12 empty EGGSHELLS
Small bowls or plastic containers for dye cups
Boiling water for each dye cup
1 tsp. distilled white vinegar for each dye cup
Funnel, or paper taped into a funnel
Tissue paper in a variety of colors
COMBINE 1 cup boiling water, 1 tsp. of distilled white vinegar and about 20 drops of food coloring of your choice in each dye cup. DYE the eggshells by dunking each egg slowly into a dye cup. LET eggs thoroughly dry.
FILL eggs with confetti using your hands or a funnel. Using scissors, CUT a ¾-inch square of tissue paper. GLUE the tissue paper over the hole on the egg.
When ready, CRACK cascarones by hand or on a hard surface to release the confetti … and have fun!
Emptying eggshells can be tricky. Here’s how:
Wash the egg, using water warmer than the egg, and dry it. With a sterilized long needle or bead reamer, prick a small hole in the small end of the egg and a large hole in the large end. Carefully and evenly make the large hole bigger using the needle or bead reamer until it’s big enough to accommodate the tip of a baster. Stick the needle or skewer into the yolk to break it. Remember to use sterilized tools if you plan to save the egg for consumption.
Either shake the egg large-end down over a cup or bowl until the contents come out or use a baster to push out the contents. Press the bulb of the baster to push air into the egg, letting the contents fall into the cup. If the contents don’t come out easily, insert the needle again and move it around to be sure both the shell membranes and yolk are broken. Rinse the empty shell under cool running water and stand it on end to drain and dry. Be careful when decorating emptied shells – they’re quite fragile.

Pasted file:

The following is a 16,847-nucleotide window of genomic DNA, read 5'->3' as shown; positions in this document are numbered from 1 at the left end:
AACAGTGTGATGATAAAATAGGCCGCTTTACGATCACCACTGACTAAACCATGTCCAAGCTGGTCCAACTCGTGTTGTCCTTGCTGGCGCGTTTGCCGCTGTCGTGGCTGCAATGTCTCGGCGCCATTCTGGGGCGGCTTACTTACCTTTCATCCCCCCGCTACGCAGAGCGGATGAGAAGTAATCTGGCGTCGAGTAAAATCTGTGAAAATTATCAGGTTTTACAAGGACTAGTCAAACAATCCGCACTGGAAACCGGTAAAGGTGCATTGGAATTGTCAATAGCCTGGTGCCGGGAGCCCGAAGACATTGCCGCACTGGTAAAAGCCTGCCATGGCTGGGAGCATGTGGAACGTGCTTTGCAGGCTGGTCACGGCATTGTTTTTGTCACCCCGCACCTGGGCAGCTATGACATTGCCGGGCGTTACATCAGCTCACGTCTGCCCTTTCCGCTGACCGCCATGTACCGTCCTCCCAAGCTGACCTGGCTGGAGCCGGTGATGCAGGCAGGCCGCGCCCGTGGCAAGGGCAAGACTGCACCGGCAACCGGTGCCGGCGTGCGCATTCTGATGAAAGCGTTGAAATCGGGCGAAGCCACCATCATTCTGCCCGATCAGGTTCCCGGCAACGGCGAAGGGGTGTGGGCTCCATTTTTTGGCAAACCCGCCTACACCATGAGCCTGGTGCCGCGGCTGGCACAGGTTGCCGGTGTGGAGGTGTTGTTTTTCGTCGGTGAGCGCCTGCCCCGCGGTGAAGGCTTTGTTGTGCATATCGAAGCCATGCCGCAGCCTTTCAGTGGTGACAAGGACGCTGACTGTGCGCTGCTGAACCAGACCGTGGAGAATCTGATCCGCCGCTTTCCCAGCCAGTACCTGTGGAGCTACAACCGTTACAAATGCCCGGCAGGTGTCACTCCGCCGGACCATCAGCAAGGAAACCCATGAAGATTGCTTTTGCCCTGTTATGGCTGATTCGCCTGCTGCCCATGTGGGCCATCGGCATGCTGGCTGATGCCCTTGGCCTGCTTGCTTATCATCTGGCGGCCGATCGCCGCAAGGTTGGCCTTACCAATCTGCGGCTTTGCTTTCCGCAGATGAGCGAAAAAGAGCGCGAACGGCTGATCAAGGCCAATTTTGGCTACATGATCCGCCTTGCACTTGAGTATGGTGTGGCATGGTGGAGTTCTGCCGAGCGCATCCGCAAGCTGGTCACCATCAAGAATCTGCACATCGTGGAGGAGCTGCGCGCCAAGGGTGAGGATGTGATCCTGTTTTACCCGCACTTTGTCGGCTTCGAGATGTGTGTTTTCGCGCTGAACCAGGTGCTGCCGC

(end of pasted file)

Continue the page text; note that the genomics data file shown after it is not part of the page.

Use contents immediately in a recipe that includes mixed yolks and whites and calls for thorough cooking. Most baked dishes – such as casseroles, custards, quiches, cakes or breads – are good uses for eggs emptied from their shells.
Beyond confetti, you can also fill your eggs with many other things, such as glitter, small sheets of tissue paper or even colorful cereal.
Always cover your work surface with a few layers of paper towels or newspaper to protect your table from dye stains.
Want to know the history of this eggciting tradition? Hollowed eggs filled with treasures date all the way back to the 13th century – Check out this video below to learn more!